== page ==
Elegy for a Basketball Court from My Youth
When I was a boy, twenty, thirty years ago,
I wanted to be a professional basketball player.
I was pretty good, I played with the neighborhood kids
From the apartments, they were all older than me,
But I had a street-style of play, as opposed to the gym style
Which is prominent in high schools, even to this day.
I was good at throwing behind-the-back passes
And dribbling behind my back, but I lacked basic
Fundamentals like dribbling well with the left hand, or having
A consistent outside shot, which for a point-guard is crucial.
I did have good defense. I could guard guys twice my size
When they would post me up. I always led the game in steals.
But, when I eventually made it to high school, the coach
Told me to focus on football, where I was a starter.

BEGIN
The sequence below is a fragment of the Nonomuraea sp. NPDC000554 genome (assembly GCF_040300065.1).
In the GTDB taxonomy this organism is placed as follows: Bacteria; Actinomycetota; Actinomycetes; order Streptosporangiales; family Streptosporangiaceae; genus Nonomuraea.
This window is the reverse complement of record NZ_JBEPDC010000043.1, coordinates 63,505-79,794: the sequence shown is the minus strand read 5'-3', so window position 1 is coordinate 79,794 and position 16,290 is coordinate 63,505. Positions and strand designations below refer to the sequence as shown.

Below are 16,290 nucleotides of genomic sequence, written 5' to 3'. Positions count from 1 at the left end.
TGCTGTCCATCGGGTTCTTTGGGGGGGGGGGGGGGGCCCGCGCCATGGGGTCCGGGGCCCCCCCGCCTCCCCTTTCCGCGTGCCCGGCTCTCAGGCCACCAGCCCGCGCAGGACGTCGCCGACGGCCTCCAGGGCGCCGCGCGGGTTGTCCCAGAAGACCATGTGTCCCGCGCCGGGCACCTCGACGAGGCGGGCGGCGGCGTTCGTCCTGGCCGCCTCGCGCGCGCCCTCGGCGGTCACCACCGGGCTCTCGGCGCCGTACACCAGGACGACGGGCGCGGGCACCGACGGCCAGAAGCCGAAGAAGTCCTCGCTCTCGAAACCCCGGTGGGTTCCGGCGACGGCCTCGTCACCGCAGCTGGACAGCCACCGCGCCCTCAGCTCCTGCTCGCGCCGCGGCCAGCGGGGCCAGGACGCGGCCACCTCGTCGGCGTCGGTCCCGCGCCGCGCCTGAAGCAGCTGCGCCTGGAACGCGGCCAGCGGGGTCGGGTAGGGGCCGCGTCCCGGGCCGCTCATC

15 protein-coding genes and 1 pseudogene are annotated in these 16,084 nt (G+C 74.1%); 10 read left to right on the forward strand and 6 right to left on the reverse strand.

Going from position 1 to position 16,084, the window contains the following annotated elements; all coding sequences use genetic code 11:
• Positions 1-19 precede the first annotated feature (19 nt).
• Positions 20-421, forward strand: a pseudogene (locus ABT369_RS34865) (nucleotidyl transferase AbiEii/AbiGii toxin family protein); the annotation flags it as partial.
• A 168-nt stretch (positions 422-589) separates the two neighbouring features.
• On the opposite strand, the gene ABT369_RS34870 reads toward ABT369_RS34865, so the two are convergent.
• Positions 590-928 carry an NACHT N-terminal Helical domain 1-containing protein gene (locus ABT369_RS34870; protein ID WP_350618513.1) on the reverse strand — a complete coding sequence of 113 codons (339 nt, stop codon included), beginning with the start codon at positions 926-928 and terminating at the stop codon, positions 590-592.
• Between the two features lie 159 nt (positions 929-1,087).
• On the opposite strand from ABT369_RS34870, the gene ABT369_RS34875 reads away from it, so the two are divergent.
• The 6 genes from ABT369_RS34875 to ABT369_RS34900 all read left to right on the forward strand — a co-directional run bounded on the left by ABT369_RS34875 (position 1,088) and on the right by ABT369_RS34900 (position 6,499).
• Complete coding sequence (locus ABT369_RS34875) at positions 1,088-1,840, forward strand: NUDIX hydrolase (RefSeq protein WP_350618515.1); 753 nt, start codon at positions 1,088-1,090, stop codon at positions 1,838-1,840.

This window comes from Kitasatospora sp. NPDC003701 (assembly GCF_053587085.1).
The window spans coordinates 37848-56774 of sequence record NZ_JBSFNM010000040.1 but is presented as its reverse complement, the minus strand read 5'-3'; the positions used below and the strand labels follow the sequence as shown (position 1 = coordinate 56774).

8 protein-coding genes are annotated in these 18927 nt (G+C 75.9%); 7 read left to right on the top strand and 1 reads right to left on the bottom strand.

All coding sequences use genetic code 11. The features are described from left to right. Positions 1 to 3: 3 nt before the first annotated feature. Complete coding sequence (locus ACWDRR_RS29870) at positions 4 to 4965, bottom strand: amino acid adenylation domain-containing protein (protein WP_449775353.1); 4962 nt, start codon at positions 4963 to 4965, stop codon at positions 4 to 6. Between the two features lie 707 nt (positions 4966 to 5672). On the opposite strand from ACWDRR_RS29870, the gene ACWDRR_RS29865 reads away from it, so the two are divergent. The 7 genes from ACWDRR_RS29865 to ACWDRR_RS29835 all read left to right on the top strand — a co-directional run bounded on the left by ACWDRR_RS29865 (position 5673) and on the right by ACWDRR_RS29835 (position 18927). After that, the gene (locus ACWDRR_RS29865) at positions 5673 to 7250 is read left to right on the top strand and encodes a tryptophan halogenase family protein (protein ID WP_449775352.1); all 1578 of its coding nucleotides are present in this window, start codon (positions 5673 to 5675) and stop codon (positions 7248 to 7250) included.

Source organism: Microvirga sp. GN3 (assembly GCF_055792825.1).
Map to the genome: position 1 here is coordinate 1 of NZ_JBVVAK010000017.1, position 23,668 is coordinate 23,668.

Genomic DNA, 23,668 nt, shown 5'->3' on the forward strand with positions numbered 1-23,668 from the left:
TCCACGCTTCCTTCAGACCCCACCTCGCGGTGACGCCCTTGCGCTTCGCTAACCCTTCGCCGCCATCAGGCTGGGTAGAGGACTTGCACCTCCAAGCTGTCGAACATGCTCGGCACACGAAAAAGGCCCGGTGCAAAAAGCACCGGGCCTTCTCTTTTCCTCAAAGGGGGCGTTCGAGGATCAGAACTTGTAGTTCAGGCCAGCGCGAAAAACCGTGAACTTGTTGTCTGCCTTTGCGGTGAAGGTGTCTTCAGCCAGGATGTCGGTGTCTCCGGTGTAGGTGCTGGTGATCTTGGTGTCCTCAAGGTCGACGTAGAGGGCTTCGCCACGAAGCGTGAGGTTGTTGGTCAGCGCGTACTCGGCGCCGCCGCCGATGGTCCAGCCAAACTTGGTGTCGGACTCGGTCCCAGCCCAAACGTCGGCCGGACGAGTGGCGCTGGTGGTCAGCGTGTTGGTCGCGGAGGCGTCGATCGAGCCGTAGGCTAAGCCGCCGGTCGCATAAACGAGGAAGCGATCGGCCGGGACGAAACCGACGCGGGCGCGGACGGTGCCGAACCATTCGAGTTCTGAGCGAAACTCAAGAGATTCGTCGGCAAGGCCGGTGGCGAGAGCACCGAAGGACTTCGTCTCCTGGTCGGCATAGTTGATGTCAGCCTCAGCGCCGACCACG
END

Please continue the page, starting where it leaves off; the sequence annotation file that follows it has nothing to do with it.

The last time I shot the basketball at my neighborhood park,
With my friends, was the day before my brothers got
Into a gang rumble at the same park. Luckily, everyone survived,
But I’m told there were multiple weapons. I was the one who’d called
The police. After football practice, when my friend’s mom
Picked us up, I told her the rumor was my brothers
And their friends were going to rumble, with weapons,
At the park behind our apartments. So, I called the police.
Long story short, we drove by the park, later, to check it out,
My friend’s step-dad was a former convict who had ran
With gangs in his younger days, he told us not to worry.
Well, when we finally got there, all we found was our family car:
Busted up and tagged over, windows shattered. I never went back
To that park anymore. It wasn’t safe, anymore. Even if one day
It would be safe again, like today, for example. It’s already too late.
The damage is done. Basketball, but a mere memory of youth.
Jose Hernandez Diaz is a 2017 NEA Poetry Fellow. He is the author of a collection of prose poems: The Fire Eater (Texas Review Press, 2020). His work appears in The American Poetry Review, Bennington Review, Cincinnati Review, Georgia Review, Iowa Review, Kenyon Review, The Missouri Review, The Nation, Poetry, Southeast Review, and in The Best American Nonrequired Reading 2011.